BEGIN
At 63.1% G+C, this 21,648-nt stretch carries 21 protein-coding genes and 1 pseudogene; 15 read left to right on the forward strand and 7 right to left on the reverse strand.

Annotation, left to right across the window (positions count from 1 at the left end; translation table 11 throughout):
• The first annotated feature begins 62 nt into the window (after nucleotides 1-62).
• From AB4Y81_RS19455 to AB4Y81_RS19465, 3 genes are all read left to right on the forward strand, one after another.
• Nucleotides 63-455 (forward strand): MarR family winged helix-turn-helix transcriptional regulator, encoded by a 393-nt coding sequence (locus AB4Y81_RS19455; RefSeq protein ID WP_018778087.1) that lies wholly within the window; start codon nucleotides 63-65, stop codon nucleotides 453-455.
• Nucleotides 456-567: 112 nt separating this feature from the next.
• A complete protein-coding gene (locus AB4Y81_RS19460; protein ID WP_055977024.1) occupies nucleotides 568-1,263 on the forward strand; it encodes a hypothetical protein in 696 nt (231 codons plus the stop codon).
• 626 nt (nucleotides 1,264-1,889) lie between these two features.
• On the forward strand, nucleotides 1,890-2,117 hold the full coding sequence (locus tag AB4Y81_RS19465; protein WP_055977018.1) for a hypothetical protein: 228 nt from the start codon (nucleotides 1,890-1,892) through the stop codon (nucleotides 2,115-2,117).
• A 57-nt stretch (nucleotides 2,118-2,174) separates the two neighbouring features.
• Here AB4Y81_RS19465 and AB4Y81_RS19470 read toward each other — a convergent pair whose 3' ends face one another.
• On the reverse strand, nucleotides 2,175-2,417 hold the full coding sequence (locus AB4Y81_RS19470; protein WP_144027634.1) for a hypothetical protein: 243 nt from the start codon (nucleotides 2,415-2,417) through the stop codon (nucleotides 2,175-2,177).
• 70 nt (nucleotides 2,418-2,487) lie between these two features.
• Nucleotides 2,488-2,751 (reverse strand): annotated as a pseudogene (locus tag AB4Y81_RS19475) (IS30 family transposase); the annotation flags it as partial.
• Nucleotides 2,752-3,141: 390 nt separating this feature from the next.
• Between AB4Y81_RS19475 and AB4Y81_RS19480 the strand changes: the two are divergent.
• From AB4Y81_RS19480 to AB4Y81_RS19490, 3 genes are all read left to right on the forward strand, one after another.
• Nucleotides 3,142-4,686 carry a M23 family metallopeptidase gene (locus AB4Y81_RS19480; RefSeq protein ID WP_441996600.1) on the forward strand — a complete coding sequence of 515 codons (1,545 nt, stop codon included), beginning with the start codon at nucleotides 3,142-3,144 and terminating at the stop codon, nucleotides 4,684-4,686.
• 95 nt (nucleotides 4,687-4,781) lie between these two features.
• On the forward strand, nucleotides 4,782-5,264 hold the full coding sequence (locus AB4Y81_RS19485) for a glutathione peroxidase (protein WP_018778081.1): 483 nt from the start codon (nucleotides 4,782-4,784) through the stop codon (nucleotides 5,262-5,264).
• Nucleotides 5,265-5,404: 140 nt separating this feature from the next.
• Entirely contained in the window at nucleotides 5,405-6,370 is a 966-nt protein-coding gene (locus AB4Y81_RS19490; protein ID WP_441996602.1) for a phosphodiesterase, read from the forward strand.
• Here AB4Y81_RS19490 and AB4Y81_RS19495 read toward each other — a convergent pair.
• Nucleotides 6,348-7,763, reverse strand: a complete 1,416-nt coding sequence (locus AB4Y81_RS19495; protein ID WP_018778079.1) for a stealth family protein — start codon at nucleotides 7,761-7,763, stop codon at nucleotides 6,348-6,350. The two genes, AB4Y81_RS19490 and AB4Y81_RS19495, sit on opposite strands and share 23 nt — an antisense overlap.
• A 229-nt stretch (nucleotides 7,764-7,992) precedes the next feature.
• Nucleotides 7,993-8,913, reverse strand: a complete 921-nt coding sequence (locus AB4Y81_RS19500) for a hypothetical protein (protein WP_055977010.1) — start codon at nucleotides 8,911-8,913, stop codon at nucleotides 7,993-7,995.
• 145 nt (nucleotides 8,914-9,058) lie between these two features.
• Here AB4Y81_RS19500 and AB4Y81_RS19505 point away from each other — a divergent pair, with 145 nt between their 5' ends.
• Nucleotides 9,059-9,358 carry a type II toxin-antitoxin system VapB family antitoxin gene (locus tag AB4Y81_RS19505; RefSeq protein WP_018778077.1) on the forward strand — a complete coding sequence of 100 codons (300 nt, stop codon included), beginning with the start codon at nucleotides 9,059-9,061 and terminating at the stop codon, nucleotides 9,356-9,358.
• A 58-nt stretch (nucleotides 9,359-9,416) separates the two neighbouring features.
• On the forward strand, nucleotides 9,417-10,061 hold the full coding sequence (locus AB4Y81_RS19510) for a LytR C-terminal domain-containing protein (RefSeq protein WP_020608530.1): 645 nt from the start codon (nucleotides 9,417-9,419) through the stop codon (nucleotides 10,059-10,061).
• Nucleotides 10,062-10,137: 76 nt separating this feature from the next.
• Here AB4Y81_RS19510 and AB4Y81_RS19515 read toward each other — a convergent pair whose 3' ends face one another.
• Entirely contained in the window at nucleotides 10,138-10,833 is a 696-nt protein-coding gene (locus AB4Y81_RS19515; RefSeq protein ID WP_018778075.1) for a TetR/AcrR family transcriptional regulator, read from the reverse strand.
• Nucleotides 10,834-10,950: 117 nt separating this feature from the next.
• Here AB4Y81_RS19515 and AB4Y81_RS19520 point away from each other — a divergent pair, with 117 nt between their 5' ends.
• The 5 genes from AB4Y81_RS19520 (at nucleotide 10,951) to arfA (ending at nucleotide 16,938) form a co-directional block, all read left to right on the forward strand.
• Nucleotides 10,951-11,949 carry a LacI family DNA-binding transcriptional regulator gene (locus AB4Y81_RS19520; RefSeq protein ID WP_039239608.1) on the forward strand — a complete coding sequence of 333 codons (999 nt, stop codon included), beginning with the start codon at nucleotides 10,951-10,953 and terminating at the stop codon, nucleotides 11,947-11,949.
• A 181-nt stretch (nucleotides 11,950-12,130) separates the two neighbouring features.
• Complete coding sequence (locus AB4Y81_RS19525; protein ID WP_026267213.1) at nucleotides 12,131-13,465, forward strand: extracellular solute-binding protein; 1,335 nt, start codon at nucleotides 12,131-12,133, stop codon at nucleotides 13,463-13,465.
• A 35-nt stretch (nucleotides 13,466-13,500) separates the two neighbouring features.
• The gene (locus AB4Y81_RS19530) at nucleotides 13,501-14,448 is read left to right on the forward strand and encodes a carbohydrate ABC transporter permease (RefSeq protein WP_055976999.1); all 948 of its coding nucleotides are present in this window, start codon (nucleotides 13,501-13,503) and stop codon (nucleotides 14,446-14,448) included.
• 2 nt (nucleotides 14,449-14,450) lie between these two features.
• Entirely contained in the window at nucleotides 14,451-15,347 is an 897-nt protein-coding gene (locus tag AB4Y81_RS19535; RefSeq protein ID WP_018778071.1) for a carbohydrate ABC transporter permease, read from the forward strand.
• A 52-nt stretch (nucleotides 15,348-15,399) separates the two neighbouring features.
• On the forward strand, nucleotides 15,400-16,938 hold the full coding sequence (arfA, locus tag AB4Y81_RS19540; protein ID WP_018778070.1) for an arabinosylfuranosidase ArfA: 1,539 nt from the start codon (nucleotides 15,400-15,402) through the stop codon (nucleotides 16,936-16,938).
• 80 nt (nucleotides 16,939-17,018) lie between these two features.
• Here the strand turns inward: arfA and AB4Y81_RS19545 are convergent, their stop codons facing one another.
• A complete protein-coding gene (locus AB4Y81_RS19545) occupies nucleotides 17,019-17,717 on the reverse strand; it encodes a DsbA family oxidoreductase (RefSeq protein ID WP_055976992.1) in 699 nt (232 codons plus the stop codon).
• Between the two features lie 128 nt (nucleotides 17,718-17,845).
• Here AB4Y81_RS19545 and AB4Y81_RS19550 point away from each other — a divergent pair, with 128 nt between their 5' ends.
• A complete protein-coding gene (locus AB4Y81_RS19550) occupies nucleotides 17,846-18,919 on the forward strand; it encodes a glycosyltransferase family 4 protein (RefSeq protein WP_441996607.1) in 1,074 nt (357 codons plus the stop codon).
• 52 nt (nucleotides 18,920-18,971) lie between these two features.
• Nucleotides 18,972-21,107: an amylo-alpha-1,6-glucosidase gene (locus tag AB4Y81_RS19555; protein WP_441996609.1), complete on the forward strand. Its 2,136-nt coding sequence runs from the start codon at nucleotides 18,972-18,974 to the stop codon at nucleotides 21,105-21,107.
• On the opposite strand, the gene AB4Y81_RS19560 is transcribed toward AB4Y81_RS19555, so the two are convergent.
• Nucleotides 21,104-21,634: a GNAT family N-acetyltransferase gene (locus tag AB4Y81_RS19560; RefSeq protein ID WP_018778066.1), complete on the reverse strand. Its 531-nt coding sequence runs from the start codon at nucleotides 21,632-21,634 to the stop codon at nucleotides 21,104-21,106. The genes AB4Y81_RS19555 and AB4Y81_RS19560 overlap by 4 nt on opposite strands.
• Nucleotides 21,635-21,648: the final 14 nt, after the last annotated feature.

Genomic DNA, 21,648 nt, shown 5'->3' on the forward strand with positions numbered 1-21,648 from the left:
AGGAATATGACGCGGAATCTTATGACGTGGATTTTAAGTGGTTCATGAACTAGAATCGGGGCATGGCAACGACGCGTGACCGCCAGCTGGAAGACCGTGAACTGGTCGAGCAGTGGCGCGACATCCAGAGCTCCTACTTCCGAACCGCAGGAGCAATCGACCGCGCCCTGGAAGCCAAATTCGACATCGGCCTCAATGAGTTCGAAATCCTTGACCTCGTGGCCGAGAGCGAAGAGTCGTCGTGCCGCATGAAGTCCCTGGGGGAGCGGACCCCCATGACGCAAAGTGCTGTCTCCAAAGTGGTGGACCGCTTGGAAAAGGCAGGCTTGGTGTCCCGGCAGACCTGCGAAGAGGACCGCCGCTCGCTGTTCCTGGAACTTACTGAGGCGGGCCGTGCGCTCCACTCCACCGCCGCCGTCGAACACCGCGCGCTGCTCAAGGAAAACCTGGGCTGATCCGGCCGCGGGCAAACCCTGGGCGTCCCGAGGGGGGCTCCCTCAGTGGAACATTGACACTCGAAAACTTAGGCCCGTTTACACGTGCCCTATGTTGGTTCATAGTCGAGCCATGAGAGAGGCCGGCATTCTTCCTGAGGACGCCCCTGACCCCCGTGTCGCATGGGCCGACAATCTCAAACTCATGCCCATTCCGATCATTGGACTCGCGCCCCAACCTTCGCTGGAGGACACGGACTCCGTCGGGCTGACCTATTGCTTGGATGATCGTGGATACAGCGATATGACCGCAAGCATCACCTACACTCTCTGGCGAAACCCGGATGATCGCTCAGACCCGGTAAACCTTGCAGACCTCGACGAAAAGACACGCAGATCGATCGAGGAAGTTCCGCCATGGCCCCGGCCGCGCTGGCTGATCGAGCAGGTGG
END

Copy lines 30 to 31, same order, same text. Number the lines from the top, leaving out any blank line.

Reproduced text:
• A 58-nt stretch (nucleotides 9,359-9,416) separates the two neighbouring features.
• On the forward strand, nucleotides 9,417-10,061 hold the full coding sequence (locus AB4Y81_RS19510) for a LytR C-terminal domain-containing protein (RefSeq protein WP_020608530.1): 645 nt from the start codon (nucleotides 9,417-9,419) through the stop codon (nucleotides 10,059-10,061).